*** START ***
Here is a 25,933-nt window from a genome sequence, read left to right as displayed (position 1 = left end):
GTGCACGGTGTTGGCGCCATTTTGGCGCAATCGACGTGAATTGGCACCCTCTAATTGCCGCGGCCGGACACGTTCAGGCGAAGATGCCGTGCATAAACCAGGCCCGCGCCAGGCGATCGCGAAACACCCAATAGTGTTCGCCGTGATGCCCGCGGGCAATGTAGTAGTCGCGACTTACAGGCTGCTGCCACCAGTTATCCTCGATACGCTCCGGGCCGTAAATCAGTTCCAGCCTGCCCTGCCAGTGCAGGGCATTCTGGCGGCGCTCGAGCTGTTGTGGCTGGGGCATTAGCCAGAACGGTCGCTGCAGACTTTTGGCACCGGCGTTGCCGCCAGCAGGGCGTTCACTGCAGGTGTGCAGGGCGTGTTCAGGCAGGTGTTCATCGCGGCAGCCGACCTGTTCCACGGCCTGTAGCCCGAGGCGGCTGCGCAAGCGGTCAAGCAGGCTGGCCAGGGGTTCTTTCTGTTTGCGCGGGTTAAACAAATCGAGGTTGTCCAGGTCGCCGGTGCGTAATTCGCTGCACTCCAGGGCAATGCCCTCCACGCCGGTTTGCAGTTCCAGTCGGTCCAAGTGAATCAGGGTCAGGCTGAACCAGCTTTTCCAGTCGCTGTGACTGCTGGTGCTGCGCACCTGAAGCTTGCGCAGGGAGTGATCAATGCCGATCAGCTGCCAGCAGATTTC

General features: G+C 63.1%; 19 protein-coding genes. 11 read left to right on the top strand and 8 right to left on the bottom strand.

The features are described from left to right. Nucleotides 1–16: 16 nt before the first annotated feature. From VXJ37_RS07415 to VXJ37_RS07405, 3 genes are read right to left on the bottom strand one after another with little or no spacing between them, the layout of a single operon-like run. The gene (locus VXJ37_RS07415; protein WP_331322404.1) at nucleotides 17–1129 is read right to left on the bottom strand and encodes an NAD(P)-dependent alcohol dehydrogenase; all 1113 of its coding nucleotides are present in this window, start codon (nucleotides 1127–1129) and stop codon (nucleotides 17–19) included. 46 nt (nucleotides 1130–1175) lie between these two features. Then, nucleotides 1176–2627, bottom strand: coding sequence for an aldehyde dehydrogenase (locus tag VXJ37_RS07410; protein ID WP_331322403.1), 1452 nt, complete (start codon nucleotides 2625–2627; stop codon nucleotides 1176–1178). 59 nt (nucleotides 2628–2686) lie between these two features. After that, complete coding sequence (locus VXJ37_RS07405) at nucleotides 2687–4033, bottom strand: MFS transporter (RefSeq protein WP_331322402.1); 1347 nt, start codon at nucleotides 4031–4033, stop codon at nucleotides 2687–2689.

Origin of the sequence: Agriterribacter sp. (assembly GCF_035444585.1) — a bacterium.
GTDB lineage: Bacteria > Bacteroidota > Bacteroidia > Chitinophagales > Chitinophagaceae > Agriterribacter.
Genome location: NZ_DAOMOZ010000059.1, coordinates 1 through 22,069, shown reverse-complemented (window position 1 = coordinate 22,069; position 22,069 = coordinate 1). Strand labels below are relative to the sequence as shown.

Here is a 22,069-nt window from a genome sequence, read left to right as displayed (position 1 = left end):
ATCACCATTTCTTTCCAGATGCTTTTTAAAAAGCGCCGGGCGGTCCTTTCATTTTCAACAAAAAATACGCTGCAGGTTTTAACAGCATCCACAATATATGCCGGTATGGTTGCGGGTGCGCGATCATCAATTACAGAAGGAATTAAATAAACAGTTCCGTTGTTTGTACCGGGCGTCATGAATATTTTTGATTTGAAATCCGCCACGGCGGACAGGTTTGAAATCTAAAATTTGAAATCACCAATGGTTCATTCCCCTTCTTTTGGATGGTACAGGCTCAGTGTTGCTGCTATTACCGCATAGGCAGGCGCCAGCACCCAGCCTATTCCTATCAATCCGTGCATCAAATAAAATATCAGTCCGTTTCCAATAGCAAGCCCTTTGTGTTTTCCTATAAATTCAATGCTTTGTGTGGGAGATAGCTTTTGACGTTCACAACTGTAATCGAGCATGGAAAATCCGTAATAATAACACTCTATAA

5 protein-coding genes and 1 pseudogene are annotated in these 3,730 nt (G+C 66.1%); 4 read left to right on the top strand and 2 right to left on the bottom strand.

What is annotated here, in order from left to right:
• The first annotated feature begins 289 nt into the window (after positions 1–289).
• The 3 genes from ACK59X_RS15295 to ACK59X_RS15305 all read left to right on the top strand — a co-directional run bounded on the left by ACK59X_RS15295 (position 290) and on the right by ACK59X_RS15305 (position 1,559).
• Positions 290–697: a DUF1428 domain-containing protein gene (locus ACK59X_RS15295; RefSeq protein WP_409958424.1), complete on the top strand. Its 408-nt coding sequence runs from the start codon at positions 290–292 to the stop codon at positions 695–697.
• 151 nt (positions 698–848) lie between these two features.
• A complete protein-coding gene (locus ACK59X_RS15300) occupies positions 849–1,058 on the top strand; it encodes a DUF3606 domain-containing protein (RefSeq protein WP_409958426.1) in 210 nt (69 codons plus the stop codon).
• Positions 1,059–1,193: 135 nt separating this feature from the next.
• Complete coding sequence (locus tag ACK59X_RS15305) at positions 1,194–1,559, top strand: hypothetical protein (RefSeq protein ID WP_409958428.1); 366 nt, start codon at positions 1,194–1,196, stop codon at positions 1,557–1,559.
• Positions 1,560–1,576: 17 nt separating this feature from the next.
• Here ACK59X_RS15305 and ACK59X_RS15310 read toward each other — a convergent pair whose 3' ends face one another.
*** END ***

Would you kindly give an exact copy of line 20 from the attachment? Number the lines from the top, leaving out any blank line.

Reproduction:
• Here ACK59X_RS15305 and ACK59X_RS15310 read toward each other — a convergent pair whose 3' ends face one another.